Tourani describes BodyTalk as a holistic therapy grounded in the belief that living organisms have the capability to heal themselves more effectively than technology can. “It combines elements of both Eastern and Western medicine to facilitate personal healing and growth,” she says.

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Some doctors, family physicians, and even surgeons, swear by a combined East/West approach. London-based cardiologist Dr Boon Lim says that “modern – read ‘Western’ – medicine is good for preventing death, and traditional – often Eastern – practices are good for promoting wellness”.

By addressing the whole person – taking a holistic approach rather than just tackling one specific issue – BodyTalk provides a “health care system that promotes emotional, physical and physiological well-being”, Tourani says.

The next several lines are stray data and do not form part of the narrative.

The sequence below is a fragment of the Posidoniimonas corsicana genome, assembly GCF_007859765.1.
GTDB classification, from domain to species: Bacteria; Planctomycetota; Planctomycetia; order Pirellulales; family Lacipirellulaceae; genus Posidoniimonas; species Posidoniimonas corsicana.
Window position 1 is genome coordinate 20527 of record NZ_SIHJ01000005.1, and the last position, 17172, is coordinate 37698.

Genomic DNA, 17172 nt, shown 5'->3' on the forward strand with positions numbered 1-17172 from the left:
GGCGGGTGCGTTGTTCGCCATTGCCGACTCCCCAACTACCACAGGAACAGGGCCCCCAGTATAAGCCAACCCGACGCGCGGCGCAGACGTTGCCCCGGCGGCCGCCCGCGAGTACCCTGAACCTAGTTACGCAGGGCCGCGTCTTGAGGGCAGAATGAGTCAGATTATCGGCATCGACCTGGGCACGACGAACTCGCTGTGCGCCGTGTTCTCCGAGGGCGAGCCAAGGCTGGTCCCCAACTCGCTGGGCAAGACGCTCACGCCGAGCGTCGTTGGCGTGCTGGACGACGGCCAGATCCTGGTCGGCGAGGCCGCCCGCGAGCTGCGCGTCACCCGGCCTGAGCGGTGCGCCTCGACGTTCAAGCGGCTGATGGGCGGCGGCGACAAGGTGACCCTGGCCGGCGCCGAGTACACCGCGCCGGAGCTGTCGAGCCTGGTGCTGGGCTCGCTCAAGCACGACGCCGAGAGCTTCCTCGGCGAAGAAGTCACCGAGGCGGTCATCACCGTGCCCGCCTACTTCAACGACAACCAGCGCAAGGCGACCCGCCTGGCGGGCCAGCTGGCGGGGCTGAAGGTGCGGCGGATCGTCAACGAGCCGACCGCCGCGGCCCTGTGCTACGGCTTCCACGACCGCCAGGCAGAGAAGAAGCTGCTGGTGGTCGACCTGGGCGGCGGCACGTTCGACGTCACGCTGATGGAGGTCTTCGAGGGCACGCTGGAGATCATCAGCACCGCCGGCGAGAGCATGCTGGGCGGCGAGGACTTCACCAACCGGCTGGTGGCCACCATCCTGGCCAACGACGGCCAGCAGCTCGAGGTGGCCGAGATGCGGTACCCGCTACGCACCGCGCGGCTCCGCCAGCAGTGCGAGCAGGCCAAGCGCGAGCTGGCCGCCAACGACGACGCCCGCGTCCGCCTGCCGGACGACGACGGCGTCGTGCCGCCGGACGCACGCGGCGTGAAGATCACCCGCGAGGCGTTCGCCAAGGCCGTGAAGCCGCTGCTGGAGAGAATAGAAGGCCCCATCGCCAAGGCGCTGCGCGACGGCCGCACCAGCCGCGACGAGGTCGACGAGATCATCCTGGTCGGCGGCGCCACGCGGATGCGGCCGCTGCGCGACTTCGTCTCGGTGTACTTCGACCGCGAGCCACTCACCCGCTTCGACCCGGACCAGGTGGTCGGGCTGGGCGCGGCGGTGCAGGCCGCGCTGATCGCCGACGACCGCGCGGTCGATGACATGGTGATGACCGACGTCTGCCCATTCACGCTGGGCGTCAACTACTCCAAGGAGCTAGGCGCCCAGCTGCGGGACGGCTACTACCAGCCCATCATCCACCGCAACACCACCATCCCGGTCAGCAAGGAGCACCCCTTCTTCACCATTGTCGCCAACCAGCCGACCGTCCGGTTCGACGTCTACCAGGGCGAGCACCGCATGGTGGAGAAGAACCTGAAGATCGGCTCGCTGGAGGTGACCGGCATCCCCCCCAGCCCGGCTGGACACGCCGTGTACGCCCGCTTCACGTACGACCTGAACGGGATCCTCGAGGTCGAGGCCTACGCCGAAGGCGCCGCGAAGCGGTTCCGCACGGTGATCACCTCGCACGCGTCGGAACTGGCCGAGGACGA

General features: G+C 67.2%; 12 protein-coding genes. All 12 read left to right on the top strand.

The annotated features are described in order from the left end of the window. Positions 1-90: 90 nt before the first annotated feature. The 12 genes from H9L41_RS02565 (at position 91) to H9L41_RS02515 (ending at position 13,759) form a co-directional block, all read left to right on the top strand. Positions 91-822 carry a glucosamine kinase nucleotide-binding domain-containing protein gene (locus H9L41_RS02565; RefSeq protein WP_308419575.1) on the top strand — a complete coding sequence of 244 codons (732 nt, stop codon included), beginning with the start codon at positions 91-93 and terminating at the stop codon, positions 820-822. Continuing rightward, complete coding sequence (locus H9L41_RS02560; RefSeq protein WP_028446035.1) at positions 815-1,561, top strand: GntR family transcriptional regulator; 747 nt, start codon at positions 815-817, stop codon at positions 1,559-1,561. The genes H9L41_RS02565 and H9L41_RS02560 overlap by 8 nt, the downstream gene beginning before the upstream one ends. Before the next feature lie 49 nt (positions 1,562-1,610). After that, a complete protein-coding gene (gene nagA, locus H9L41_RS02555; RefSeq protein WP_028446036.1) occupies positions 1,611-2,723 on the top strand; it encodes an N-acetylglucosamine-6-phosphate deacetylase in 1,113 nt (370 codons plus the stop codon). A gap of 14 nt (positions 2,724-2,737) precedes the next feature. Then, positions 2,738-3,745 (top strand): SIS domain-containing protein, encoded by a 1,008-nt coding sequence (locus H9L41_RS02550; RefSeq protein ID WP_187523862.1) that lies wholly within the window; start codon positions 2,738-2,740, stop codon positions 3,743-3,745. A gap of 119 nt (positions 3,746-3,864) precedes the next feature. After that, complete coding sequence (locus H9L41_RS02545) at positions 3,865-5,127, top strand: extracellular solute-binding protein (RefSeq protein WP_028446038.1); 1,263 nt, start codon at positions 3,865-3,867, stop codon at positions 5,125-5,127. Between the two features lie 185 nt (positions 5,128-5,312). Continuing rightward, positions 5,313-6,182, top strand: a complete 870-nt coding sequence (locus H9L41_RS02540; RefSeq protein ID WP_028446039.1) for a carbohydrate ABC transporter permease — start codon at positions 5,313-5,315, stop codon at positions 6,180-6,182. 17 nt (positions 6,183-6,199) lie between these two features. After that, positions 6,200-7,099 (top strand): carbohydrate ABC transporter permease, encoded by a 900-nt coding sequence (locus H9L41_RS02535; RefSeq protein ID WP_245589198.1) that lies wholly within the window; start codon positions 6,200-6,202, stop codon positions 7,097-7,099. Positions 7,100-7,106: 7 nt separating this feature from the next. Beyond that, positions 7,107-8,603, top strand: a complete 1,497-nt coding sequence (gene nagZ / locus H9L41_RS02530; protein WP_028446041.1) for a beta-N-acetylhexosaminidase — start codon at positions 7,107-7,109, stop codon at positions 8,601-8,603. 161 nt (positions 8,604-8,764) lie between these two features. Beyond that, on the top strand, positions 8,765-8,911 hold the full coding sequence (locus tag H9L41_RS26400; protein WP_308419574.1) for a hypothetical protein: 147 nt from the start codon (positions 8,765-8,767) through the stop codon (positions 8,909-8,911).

The approach is based on a number of key beliefs – that the body can heal itself using what practitioners call “innate wisdom”; that stress impacts overall health; and that the body communicates via energetic circuitry and stress can interrupt healthy communication. This does not sound too “woo woo”.

I can ‘tune in’ to your unique energy frequency, access the information necessary to conduct the session and facilitate healing.
Angie Tourani, BodyTalk practitioner

Tourani and I face one another through our respective screens – she in Hong Kong, me a long way away. Her voice is soft and melodic. She describes how she’s going to “defrag me”, like you would a congested computer; she tells me the layering up of stress has left me in a highly sensitised state, always in fight-or-flight mode.

And this is true: I catastrophise exhaustively. A doctor has previously observed: “Your poor adrenal glands, they must be under relentless pressure.” I have already completed a questionnaire, so Tourani knows the problem I hope to address: migraines.

On her instruction, I close my eyes. And keep my mind open. You do not need to believe in BodyTalk for it to work, Tourani has told me. However, keeping an open mind definitely helps.